By Michael Fitzpatrick
A Reading from Romans 8:1-11
1 There is therefore now no condemnation for those who are in Christ Jesus. 2For the law of the Spirit of life in Christ Jesus has set you free from the law of sin and of death. 3For God has done what the law, weakened by the flesh, could not do: by sending his own Son in the likeness of sinful flesh, and to deal with sin, he condemned sin in the flesh, 4so that the just requirement of the law might be fulfilled in us, who walk not according to the flesh but according to the Spirit. 5For those who live according to the flesh set their minds on the things of the flesh, but those who live according to the Spirit set their minds on the things of the Spirit. 6To set the mind on the flesh is death, but to set the mind on the Spirit is life and peace. 7For this reason the mind that is set on the flesh is hostile to God; it does not submit to God’s law — indeed it cannot, 8and those who are in the flesh cannot please God.
9 But you are not in the flesh; you are in the Spirit, since the Spirit of God dwells in you. Anyone who does not have the Spirit of Christ does not belong to him. 10But if Christ is in you, though the body is dead because of sin, the Spirit is life because of righteousness. 11If the Spirit of him who raised Jesus from the dead dwells in you, he who raised Christ from the dead will give life to your mortal bodies also through his Spirit that dwells in you.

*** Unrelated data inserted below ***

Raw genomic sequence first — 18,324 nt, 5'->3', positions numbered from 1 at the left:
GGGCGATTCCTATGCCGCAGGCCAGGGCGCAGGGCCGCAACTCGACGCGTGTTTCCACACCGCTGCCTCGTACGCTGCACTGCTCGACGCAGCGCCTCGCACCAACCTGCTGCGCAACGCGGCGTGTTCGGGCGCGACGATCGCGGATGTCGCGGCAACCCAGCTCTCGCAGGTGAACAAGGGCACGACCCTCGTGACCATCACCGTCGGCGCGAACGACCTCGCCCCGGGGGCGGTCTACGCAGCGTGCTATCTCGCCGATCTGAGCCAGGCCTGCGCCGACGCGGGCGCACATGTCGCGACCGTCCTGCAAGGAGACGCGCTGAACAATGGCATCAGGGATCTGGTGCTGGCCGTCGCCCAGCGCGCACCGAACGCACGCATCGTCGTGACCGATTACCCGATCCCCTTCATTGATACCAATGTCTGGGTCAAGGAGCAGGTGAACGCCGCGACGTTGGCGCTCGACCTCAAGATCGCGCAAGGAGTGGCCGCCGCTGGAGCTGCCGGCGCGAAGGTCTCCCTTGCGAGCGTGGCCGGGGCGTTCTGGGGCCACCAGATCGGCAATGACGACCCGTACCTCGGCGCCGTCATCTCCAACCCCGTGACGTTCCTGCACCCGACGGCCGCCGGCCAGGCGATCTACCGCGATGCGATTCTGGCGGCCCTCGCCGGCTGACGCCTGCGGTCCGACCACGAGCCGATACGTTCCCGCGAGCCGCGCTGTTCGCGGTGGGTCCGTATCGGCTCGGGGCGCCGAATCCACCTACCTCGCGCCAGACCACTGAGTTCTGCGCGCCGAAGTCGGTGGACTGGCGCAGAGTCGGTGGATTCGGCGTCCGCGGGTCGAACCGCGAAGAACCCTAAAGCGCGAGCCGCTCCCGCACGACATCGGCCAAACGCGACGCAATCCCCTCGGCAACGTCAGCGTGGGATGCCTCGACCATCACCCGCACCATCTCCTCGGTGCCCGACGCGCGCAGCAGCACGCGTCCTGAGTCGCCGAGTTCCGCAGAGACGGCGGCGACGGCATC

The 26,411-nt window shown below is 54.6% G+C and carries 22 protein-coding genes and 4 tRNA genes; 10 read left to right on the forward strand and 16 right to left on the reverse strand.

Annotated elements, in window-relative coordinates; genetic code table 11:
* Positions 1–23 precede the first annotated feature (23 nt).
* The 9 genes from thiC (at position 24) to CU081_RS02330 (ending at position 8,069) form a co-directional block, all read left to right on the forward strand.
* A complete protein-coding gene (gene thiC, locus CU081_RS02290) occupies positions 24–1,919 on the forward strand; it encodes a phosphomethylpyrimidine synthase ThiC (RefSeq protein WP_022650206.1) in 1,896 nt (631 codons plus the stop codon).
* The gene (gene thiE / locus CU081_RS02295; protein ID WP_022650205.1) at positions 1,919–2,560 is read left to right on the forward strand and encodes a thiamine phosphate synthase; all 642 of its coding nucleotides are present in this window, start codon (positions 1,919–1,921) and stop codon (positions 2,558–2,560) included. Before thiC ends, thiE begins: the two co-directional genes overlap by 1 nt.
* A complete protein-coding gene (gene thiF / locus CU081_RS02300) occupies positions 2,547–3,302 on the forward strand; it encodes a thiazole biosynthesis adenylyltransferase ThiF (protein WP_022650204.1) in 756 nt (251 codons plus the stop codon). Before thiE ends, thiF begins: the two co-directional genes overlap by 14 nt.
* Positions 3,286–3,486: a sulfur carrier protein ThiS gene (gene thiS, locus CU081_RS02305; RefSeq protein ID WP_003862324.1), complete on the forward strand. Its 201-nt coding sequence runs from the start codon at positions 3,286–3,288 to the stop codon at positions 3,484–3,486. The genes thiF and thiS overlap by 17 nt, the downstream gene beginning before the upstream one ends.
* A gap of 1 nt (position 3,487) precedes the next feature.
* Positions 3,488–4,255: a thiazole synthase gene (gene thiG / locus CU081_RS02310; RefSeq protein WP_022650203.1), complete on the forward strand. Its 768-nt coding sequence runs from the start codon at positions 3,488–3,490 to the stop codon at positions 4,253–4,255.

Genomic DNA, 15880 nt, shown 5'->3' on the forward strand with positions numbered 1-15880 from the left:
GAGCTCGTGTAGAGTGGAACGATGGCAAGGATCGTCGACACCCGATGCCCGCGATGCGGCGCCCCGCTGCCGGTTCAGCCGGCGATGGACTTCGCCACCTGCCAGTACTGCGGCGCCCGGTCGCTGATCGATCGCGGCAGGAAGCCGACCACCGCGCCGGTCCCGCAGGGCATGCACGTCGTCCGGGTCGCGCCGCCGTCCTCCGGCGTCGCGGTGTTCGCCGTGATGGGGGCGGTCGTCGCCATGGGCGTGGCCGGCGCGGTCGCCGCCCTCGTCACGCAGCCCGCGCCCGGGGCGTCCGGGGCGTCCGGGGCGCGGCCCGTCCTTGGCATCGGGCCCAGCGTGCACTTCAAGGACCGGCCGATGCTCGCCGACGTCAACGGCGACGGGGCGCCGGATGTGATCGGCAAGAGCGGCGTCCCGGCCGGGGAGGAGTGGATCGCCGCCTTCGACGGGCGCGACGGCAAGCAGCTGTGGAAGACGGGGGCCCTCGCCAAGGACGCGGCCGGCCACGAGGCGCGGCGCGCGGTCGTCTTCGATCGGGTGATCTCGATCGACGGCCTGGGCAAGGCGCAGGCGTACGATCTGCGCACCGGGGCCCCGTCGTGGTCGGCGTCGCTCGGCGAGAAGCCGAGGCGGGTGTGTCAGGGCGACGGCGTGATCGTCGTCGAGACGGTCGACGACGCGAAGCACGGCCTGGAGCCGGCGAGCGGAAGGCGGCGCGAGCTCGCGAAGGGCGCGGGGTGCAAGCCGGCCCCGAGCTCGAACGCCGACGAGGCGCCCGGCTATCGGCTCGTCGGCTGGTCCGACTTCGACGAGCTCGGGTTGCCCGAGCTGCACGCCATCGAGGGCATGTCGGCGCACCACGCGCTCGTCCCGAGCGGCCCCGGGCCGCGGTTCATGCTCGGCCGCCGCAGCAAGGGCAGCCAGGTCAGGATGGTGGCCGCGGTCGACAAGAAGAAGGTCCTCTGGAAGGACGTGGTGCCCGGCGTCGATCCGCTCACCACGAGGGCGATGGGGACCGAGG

If most of us are being honest, we don’t really understand resurrection. Our incurable modern minds make it difficult to imagine powers outside the physical having real causality in the world. We understand a resuscitation, where a body does not quite lose the electro-chemical stimulation and cellular integrity necessary for life before medical intervention revives them. More spiritually, we understand a rehabilitation, where a person gripped by harmful patterns of interaction with themselves and others learn how to become free of those temptations and vices for a healthier life.
Resurrection is something more astonishing than either. A body, totally lost to rigor mortis and decay, subject to the laws of entropy, is not simply restored to life, but is restored to new life. The resurrected body is not the same body returned to life, but a healed, fully alive, imperishable organism invigorated, St. Paul says, by the Spirit. Nor is resurrection merely a healing of our bodies. The Spirit also lifts our person from the realm of “the flesh,” from minds governed by hostility to God. The resurrected self is, in language St. Paul uses elsewhere, a new creation, a different person. Without losing the personal distinctives that make us who we are, resurrection nonetheless frees us from the sinful corruption that makes us less than who God calls us to be.
Resurrection comes not by our good effort, but by the power of the Spirit of the one who raised Jesus from the dead. This is why there can be no separation of Christ’s bodily resurrection from a more spiritual notion of resurrection taking place in our personal lives: the assurance of the latter lies in the former. “If the Spirit of him who raised Jesus from the dead is living in you, he who raised Christ from the dead will also give life to your mortal bodies because of his spirit who lives in you.”
Michael Fitzpatrick is a doctoral student in philosophy at Stanford University. He attends St. Mark’s Episcopal Church in Palo Alto, Calif., where he serves as a lay preacher and teacher.
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Daily Devotional Cycle of Prayer
Today we pray for:
The Diocese of Awka (Church of Nigeria)
Church of St. Edward the Martyr, New York, N.Y.